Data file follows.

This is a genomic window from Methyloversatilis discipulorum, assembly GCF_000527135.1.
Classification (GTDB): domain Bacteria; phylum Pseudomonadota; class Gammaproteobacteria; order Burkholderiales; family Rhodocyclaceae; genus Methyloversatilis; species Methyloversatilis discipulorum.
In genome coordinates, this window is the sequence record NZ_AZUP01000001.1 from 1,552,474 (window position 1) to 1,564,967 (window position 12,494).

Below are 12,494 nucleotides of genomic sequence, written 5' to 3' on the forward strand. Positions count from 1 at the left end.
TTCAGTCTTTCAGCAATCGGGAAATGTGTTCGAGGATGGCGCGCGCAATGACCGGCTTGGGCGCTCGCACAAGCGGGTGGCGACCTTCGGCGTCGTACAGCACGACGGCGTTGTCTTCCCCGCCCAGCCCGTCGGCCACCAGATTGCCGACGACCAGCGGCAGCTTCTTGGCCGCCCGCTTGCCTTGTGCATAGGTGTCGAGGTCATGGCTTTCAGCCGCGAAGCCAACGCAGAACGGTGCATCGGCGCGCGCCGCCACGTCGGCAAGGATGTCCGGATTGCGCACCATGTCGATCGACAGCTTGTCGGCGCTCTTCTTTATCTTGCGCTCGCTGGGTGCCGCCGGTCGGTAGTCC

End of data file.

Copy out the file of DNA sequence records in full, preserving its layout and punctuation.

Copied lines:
This is a genomic window from Methyloversatilis discipulorum, assembly GCF_000527135.1.
Classification (GTDB): domain Bacteria; phylum Pseudomonadota; class Gammaproteobacteria; order Burkholderiales; family Rhodocyclaceae; genus Methyloversatilis; species Methyloversatilis discipulorum.
In genome coordinates, this window is the sequence record NZ_AZUP01000001.1 from 1,552,474 (window position 1) to 1,564,967 (window position 12,494).

Below are 12,494 nucleotides of genomic sequence, written 5' to 3' on the forward strand. Positions count from 1 at the left end.
TTCAGTCTTTCAGCAATCGGGAAATGTGTTCGAGGATGGCGCGCGCAATGACCGGCTTGGGCGCTCGCACAAGCGGGTGGCGACCTTCGGCGTCGTACAGCACGACGGCGTTGTCTTCCCCGCCCAGCCCGTCGGCCACCAGATTGCCGACGACCAGCGGCAGCTTCTTGGCCGCCCGCTTGCCTTGTGCATAGGTGTCGAGGTCATGGCTTTCAGCCGCGAAGCCAACGCAGAACGGTGCATCGGCGCGCGCCGCCACGTCGGCAAGGATGTCCGGATTGCGCACCATGTCGATCGACAGCTTGTCGGCGCTCTTCTTTATCTTGCGCTCGCTGGGTGCCGCCGGTCGGTAGTCC